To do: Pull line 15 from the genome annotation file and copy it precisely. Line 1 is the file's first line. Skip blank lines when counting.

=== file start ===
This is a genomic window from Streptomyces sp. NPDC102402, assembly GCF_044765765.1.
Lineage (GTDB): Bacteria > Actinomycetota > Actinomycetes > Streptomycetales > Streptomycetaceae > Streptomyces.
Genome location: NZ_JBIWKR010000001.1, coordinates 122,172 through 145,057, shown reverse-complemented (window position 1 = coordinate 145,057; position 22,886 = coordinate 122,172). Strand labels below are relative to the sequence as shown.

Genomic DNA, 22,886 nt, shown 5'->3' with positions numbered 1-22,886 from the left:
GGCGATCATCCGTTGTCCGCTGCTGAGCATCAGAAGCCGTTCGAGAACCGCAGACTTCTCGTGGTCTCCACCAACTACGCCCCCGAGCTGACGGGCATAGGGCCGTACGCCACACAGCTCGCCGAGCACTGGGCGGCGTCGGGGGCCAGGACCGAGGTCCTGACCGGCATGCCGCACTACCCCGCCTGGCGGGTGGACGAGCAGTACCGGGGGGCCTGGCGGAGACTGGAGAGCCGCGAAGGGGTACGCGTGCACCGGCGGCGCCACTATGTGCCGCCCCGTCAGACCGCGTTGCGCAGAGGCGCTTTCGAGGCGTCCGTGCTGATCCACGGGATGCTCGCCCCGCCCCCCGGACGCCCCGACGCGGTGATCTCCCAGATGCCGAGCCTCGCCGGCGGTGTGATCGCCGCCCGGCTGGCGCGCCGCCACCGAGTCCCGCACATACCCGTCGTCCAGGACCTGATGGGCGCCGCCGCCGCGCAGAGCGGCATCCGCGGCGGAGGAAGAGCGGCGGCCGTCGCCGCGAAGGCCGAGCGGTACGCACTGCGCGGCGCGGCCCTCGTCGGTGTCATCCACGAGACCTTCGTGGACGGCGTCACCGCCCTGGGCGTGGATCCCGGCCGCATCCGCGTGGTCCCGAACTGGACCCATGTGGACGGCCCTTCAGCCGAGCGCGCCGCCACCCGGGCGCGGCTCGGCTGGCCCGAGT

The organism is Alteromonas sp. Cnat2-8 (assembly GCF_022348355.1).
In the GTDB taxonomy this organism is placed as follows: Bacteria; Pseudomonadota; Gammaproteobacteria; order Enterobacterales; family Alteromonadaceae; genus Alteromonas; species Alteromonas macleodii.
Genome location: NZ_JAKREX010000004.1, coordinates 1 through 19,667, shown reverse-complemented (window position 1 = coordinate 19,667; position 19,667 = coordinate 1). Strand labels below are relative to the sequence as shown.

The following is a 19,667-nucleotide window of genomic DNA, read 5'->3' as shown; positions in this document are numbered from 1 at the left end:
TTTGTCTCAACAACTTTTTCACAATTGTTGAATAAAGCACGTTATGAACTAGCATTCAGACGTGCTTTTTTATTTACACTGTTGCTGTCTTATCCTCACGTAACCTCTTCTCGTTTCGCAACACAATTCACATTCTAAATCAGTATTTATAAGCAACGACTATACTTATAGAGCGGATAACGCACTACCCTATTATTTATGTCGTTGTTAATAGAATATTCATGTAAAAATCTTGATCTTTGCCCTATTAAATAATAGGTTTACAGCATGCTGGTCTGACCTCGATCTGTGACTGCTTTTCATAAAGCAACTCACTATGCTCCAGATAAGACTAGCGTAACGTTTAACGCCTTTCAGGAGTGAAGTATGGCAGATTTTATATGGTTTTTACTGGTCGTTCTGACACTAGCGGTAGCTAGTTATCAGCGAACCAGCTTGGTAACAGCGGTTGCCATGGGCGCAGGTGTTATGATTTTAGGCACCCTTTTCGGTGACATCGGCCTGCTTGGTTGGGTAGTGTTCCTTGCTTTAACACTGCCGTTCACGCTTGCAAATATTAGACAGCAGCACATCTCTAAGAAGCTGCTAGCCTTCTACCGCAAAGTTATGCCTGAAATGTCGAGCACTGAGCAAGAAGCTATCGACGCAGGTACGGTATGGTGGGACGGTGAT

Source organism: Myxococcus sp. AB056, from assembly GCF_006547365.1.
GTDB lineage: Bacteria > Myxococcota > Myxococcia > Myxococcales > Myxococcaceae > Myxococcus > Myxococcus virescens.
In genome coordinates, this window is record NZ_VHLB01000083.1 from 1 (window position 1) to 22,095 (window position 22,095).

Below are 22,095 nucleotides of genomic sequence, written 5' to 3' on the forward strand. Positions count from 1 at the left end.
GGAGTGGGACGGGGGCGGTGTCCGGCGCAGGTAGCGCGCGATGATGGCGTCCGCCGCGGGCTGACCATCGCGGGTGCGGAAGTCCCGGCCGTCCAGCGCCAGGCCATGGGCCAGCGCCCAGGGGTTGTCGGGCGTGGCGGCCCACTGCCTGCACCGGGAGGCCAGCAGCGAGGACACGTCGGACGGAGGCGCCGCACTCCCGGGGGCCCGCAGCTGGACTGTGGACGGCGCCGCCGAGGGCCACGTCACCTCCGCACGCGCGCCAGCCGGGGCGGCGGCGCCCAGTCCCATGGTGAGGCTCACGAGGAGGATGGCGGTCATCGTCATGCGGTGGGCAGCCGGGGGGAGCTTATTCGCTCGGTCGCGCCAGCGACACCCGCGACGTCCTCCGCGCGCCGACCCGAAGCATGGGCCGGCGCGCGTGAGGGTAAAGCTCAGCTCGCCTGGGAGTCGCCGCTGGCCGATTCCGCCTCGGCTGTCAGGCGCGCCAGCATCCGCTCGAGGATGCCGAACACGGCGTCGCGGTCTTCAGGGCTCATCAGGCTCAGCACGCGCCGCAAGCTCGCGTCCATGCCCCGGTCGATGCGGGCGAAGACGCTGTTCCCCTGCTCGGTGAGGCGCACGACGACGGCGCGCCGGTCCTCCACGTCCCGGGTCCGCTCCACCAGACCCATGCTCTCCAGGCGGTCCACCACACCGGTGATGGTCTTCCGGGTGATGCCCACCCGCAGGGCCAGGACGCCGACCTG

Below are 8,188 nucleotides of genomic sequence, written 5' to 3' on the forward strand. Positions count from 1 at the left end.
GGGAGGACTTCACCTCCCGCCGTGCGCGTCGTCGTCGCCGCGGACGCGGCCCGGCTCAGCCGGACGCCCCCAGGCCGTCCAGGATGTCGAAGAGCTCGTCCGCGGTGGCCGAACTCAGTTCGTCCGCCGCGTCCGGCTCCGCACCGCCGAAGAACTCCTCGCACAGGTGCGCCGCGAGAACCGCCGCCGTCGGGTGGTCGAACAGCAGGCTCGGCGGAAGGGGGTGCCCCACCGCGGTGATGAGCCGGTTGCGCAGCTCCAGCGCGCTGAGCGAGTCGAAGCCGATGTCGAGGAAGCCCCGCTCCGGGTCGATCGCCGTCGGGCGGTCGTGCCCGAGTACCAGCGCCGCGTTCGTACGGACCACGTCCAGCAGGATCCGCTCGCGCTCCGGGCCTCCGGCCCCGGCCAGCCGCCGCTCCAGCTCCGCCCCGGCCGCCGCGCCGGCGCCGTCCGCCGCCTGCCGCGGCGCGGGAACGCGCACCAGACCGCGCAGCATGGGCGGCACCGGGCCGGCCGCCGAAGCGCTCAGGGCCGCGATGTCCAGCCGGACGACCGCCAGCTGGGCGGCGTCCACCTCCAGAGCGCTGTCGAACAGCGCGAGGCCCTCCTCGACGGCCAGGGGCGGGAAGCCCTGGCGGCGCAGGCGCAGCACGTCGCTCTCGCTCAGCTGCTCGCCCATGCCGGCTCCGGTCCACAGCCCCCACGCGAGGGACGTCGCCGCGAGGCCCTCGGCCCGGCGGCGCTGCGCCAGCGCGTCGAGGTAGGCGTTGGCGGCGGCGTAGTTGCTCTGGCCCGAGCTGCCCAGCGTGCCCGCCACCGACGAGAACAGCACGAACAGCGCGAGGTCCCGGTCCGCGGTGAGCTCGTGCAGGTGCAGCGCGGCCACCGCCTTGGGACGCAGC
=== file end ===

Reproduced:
GGAGTGGGACGGGGGCGGTGTCCGGCGCAGGTAGCGCGCGATGATGGCGTCCGCCGCGGGCTGACCATCGCGGGTGCGGAAGTCCCGGCCGTCCAGCGCCAGGCCATGGGCCAGCGCCCAGGGGTTGTCGGGCGTGGCGGCCCACTGCCTGCACCGGGAGGCCAGCAGCGAGGACACGTCGGACGGAGGCGCCGCACTCCCGGGGGCCCGCAGCTGGACTGTGGACGGCGCCGCCGAGGGCCACGTCACCTCCGCACGCGCGCCAGCCGGGGCGGCGGCGCCCAGTCCCATGGTGAGGCTCACGAGGAGGATGGCGGTCATCGTCATGCGGTGGGCAGCCGGGGGGAGCTTATTCGCTCGGTCGCGCCAGCGACACCCGCGACGTCCTCCGCGCGCCGACCCGAAGCATGGGCCGGCGCGCGTGAGGGTAAAGCTCAGCTCGCCTGGGAGTCGCCGCTGGCCGATTCCGCCTCGGCTGTCAGGCGCGCCAGCATCCGCTCGAGGATGCCGAACACGGCGTCGCGGTCTTCAGGGCTCATCAGGCTCAGCACGCGCCGCAAGCTCGCGTCCATGCCCCGGTCGATGCGGGCGAAGACGCTGTTCCCCTGCTCGGTGAGGCGCACGACGACGGCGCGCCGGTCCTCCACGTCCCGGGTCCGCTCCACCAGACCCATGCTCTCCAGGCGGTCCACCACACCGGTGATGGTCTTCCGGGTGATGCCCACCCGCAGGGCCAGGACGCCGACCTG